In April my parents requested a new neurologist. The previous one was an arrogent bastard and we never really liked him. I found out much later that in January, when A was diagnosed with the GBS, my parents met with him to discuss treatment options. He told them "I don't think he's going to make it. I think the combination of the GBS and leukemia will kill him"

If I had been in the room I think I would have punched his face in. Bastard. You just don't SAY that to people...at least not in that matter-of-fact kind of way.

One of the weirdest things that happened during all this happened during my mom's watch at the hospital. There were three ministers at our church, and one would usually come by a few times a week. One day, one of the associate pastors showed up. He told my mother that several people in the congregation expressed concern that my brother's illness was being caused by...(I am not making this up)...evil spirits. And would my mother mind if he annointed my brother with some oil and said prayers to get rid of any evil spirits.

My mom, not sure whether to laugh or cry, told him to go ahead, every little bit helps. So A was annointed, and it did not one damn bit of good, of course. But how funny! Evil spirits? We're PRESBYTERIAN! The white breadiest of all the protestant faiths!

We still laugh about it to this day..."evil spirits." MORONS!

Here's where my order of events start to get fuzzy.

I think was a monday or tuesday, and I was taking my mom's shift during the day. A had been pretty quiet, not itchy, not needing much medicine, and he didn't really respond when I offered to read to him. I didn't think much about it. I was reading a book, and just sat quietly with him. A nurse came in to clean the bandages around his trach tube and to shift his position on the bed to prevent sores. I helped her out. She noticed something I hadn't - A looked puffier than normal. The skin around the trach was swollen, not red, but it puffed up over the bandages. Weird. Then I noticed the monitor. His blood pressure was REALLY low. Very weird. And his cath bag wasn't very full. Shit.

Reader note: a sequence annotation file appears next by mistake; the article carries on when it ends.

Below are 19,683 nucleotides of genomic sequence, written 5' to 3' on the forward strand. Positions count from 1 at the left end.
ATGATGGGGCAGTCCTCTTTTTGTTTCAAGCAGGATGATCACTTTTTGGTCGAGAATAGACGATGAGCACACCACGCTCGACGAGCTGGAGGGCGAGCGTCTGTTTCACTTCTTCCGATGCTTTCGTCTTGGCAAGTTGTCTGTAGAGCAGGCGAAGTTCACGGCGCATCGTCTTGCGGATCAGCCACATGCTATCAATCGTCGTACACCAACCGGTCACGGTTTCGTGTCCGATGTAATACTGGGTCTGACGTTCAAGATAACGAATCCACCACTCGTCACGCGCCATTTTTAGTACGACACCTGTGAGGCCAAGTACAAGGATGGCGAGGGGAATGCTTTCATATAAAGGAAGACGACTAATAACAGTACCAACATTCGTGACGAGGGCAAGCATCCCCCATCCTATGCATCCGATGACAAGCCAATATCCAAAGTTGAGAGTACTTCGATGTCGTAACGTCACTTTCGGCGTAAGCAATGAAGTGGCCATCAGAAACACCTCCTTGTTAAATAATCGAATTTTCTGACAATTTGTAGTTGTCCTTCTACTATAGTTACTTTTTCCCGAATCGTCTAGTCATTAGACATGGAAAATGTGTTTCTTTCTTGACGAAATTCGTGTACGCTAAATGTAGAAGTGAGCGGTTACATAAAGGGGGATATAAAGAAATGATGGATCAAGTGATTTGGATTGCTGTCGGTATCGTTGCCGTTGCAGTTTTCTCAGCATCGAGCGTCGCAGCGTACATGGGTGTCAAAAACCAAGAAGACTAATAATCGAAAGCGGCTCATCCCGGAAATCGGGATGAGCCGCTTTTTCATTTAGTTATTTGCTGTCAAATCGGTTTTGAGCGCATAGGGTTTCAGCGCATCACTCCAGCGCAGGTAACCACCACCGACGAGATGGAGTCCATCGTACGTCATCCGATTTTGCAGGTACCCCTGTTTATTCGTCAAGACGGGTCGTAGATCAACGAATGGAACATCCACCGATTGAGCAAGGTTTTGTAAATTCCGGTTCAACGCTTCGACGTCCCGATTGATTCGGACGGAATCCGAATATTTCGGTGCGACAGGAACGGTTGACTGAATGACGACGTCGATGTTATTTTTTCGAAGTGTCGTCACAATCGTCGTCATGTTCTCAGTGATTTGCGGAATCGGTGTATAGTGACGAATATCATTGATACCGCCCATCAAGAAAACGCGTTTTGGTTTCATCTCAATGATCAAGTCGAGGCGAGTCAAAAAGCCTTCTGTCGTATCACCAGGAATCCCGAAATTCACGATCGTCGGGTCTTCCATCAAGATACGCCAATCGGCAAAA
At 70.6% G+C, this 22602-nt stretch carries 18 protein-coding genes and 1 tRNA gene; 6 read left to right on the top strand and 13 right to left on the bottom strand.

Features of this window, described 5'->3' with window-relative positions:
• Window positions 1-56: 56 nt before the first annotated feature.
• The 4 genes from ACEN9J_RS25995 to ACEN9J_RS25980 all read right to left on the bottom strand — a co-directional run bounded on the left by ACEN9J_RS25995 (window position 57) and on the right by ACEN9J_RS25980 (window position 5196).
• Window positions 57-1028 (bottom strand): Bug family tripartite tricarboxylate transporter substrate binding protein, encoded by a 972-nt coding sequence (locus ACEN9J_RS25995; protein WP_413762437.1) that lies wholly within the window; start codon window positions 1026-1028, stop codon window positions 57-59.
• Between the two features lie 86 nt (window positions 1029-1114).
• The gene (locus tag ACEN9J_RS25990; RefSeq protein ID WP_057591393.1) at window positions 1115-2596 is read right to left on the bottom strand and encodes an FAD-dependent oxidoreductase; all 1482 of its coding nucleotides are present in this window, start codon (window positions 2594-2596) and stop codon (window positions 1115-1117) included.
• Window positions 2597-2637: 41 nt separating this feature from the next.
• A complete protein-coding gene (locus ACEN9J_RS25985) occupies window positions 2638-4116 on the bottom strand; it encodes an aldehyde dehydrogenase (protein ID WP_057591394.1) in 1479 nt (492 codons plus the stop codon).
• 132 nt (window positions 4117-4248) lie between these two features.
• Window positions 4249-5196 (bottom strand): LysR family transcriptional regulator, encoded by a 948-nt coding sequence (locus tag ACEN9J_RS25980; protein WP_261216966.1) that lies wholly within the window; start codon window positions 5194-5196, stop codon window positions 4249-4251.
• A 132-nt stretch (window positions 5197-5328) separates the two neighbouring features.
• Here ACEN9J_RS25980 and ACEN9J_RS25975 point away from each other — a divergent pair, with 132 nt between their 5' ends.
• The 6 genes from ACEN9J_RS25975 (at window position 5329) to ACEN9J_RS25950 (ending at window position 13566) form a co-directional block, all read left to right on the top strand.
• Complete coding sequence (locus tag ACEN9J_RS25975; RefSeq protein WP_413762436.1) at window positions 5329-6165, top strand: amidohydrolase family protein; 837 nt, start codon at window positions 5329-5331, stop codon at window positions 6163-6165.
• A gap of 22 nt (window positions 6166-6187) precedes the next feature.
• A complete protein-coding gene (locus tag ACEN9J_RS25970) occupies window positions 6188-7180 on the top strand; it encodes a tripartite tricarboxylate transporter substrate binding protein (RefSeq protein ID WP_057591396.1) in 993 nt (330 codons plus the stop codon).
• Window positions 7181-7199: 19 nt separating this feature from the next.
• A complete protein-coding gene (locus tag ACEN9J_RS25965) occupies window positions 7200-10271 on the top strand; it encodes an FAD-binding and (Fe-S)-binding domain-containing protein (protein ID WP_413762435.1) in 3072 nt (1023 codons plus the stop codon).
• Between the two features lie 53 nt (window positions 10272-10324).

She came back a little while later and gave him a shot that was supposed to raise his blood pressure. Doctors came in and out. They spoke with nurses in hushed voices. A's kidneys weren't working properly. "why don't you hook him up to a dialysis?" They agreed, and A was hooked up to yet another machine. Wednesday, mom and dad had a meeting with some of the doctors. I sat with A, along with his friend J.

I have to say that E and A's friends were always visiting, bringing CD's, sitting with A while we'd grab lunch or dinner, chatting with him. C and her mother were frequent visitors, too. I loved C, she was so sweet. I think we all had assumed that A and C would eventually get married. They were just so much in love. Silly and premature thinking, I know, but I was looking forward to having C as a sister in law.